The Department of Labor’s Request for Extension of WOTC Forms is Approved by President Obama
What is WOTC?
The Work Opportunity Tax Credit (WOTC) program is a federal tax credit available to employers who hire and retain veterans and individuals from other target groups with significant barriers to employment. These groups include Veterans of War (VOW), ex-felons, welfare and food stamp recipients, Empowerment Zone residents and others. There is no limit to the number of people that an employer can hire to qualify to claim the WOTC tax credit and employers currently claim around $1 billion in tax credits each year using the program.
What is new with WOTC?
President Obama signed the PATH Act (Protecting Americans from Tax Hikes Act of 2015) and the Omnibus Spending Bill H.R. 2029 into law on December 18th, 2015. These actions provide the WOTC program with a five-year extension. WOTC has also added a “long-term unemployed” category to the groups that they cover. People who qualify as long-term unemployed individuals are those who are unemployed for more than twenty seven consecutive weeks and qualified and received state or federal unemployment compensation. This new category goes into effect for employees who start working after December 31st, 2015.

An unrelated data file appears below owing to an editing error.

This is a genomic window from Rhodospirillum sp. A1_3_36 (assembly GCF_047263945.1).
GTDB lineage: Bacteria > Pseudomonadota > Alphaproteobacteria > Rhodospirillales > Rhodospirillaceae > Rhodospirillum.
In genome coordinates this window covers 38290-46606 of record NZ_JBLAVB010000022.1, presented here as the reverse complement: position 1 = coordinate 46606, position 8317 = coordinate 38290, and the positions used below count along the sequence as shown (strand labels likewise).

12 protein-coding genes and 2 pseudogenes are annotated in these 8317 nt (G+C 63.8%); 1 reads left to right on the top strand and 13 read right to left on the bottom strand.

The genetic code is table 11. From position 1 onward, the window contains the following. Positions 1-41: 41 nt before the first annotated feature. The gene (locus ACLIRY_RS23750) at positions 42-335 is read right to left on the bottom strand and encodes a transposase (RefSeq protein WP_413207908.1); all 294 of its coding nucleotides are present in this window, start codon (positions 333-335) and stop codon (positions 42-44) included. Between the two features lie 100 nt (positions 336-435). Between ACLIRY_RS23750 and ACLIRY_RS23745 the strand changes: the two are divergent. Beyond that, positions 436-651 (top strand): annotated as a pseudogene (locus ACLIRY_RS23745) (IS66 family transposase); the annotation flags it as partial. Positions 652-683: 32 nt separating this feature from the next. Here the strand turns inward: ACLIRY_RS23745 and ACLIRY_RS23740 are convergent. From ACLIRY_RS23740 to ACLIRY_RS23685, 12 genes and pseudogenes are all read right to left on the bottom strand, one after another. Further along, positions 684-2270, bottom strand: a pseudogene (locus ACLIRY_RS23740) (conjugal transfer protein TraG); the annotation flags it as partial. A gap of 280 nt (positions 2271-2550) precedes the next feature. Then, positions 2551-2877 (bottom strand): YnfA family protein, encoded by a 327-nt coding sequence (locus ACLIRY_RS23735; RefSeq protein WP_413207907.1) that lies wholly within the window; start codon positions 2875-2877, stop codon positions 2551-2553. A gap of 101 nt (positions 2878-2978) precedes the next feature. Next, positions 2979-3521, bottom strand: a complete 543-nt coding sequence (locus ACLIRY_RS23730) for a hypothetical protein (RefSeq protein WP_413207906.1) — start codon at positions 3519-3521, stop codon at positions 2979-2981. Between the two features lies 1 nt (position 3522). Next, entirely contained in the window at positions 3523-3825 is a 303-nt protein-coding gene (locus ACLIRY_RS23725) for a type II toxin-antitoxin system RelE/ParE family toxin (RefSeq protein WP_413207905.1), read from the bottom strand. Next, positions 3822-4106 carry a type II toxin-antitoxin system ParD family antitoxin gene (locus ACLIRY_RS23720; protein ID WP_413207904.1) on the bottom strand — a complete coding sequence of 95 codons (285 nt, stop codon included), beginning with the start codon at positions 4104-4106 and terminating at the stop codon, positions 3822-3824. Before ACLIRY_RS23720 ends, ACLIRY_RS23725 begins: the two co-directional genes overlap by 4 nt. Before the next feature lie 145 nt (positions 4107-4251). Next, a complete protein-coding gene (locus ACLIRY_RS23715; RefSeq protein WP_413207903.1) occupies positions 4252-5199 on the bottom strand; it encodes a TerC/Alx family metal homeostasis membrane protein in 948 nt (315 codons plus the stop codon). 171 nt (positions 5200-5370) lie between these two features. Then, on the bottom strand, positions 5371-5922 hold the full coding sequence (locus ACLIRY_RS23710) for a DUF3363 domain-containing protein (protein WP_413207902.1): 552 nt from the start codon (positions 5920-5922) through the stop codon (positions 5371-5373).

How does this affect employers?
Many employers are unaware that they have the opportunity to qualify for a credit that can be up to $9,600 per eligible employee throughout the first year of employment through the WOTC program. And now with the addition of the long-term unemployed category, there is even more potential for employers to receive tax credits.
To ensure that employers are getting the full benefits out of the WOTC program we encourage them to add WOTC screening to their job application process. Employers need to submit the Form 9061 or ETA Form 9062 to the Department of Labor’s Employment and Training Administration (ETA) for any WOTC certified employees designated as belonging to a WOTC target group by a vocational rehabilitation agency, or other qualifying agency. Further, employers should submit Form 8850 for job applicants hired after December 31, 2015. The Office of Management and Budget (OMB) extended the expiration of these forms in August 2015, so they are now valid through August 31, 2018. The Department of Labor hosts the updated expiration dated forms, but employers are allowed to submit expired 2015 forms because the extension didn’t include any major edits beyond the extension date.
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